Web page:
Sayan Chanda and Luke Samuel: Chamber

23 November - 22 December 2023



Cooke Latham is delighted to announce Chamber an exhibition of new works by Sayan Chanda and Luke Samuel.


In the reappropriated industrial space of Cooke Latham, Luke Samuel and Sayan Chanda both respond to the non-conformist architecture of the gallery. Samuel's long, attenuated paintings accentuate the gallery's rectilinear floorplan while the elusive axes within his compositions allow for perspectival flights of fancy; the canvas a microcosm of the gallery itself. Chanda meanwhile presents two artworks, 'Jyestha' a giant black quilt which is designed to occupy the entirety of one wall and 'Dwarapalika' a red tapestry which acts as a plumb line within the gallery, drawing attention to the beams from which it hangs and, thereby, the verticality of the gallery itself. Both artists challenge the spatial conventions of their given mediums and in doing so subtly question the viewers relationship to their work.


Luke Samuel's paintings are worked and re-worked. As a viewer one is as conscious of the surface layer of pigment as you are of the impasto ghosts beneath it. The paintings feel built as opposed to merely painted. Samuel takes inspiration from Walter Benjamin's writings on memories as matter, 'matter itself only a deposit, a stratum, which yields only to the most meticulous examination what constitutes the real treasure hidden within the earth'.[1] As such Samuel's paintings operate as visual excavations. They allude to time spent in the studio, to old ideas open to renewed analysis, to paint and thought in a constant state of flux.


The compositional framework in the exhibited paintings is visually akin to a proscenium stage: a raking perspectival skeleton that both questions the interiority of the painting itself and suggests a relationship to an exterior plane. Lines radiate out from the paintings and seemingly enter the gallery in which they sit. As such the works converse with each other and with their surroundings, as the artist states "they encourage viewers to be aware of the space around them, the qualities of the light in the room, and the differing sense of scale they exhibit".


Chanda's two artworks are inspired by the idea of lost Vedic goddesses, female divinities who have been forgotten or exiled due to androcentric reinterpretation. Jyestha, is one such deity, initially revered as a supreme Mother Goddess who dispelled misfortune, by the 11th century she was reconfigured as a harbinger of affliction. There is a clear relatedness between her elderly physical features and dark skin and her newly acquired negative connotations. Meanwhile her younger sister Lakshmi, described as fair-skinned and ever-youthful, enjoys an exalted status in India as the auspicious Goddess of wealth and good fortune. Using 'Jyestha' as the title of the giant quilt that occupies the back wall Chanda imagines the goddess reclaiming her place in a reconfigured pantheon of deities.


Hanging in front of the quilt is 'Dwarapalika', which in Sanskrit means female gatekeeper. As in numerous temples across India a gatekeeper is stationed at the door of the sanctum sanctorum housing the primary deity. Here again the works are in conversation, the one 'guarding' the other. Chanda shies away from the work being read as 'abstract', rather as Stella Kramrisch notes in her book on the sacred art of India 'They are part of the sacraments of living, invoking an invisible superhuman presence whose reality is contacted and communicated by those shapes.'[2] 'Dwarapalika' is the first of Chanda's tapestries that he has made to be viewed in three dimensions. The 'back' of a tapestry is traditionally the side that is hidden from the viewer, the side that reveals the making of the work. Chanda has always embraced or planned for inconsistencies in his hand-woven works, loose threads and irregular openings that provide visual punctuation within the visual rhythm of their making. Here this is exaggerated and celebrated, the tapestry no longer confined to the wall but read as a tactile sculptural entity.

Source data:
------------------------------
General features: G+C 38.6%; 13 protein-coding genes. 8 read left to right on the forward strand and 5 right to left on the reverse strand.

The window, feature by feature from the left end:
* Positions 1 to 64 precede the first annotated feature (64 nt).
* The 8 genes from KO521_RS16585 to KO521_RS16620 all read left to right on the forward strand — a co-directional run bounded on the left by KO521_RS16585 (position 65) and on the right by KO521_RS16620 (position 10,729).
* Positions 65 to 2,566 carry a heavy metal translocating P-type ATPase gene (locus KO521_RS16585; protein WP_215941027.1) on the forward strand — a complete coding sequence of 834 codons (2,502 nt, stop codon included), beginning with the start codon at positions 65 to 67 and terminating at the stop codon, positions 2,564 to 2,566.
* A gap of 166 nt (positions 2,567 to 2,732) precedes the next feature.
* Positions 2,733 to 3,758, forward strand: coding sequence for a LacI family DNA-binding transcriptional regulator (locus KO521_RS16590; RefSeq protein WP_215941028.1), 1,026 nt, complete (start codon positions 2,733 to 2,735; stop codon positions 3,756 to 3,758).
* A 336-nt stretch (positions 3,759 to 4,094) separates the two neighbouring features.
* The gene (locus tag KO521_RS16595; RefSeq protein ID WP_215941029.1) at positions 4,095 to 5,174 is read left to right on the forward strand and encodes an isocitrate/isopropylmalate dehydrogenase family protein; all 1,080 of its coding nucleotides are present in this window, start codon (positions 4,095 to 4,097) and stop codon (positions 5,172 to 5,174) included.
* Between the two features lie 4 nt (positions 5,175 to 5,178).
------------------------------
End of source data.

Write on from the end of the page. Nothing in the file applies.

Sayan Chanda was born in Kolkata, India and lives and works in London. He studied Textile Design at the National Institute of Design, Ahmedabad and Fine Art at Camberwell College of Arts, London. His work has been shown internationally at Jhaveri Contemporary, (2022); South London Gallery (2021); Saatchi Gallery (2021); Nature Morte (2021); British Textile Biennial (2023); Frieze, London (2022); Art Dubai (2023) and Commonage Projects (2022). He has been an artist resident at the Thread artist residency run by the Josef and Anni Albers Foundation in Senegal (2023) and is currently a resident artist at the Sarabande Foundation, London. In 2024 he will be attending the Cove Park Funded Residency, UK.


Luke Samuel was born in Cardiff and lives and works in London. He studied at the Royal Academy of Arts in London and presented his work in the Royal Academy Schools Show in the summer of 2022. He gained a BA in fine art at Goldsmiths College, London (2015) and a diploma in art at Howard Gardens College of Art (2012). His work was shown in the RBA Rising Stars show curated by the Royal Society of British Artists (2018); Francis Gallery (2023); Kupfer Projects, London (2022); Class Reiss, London (2021) and Union Pacific, London (2021).

[1] Walter Benjamin, Reflections: A Berlin Chronicle, New York, Random House, 1989, p.25


[2] Stella Kramrisch, Exploring India's Sacred Art, Philadelphia, University of Pennsylvania Press, 1983, p.85




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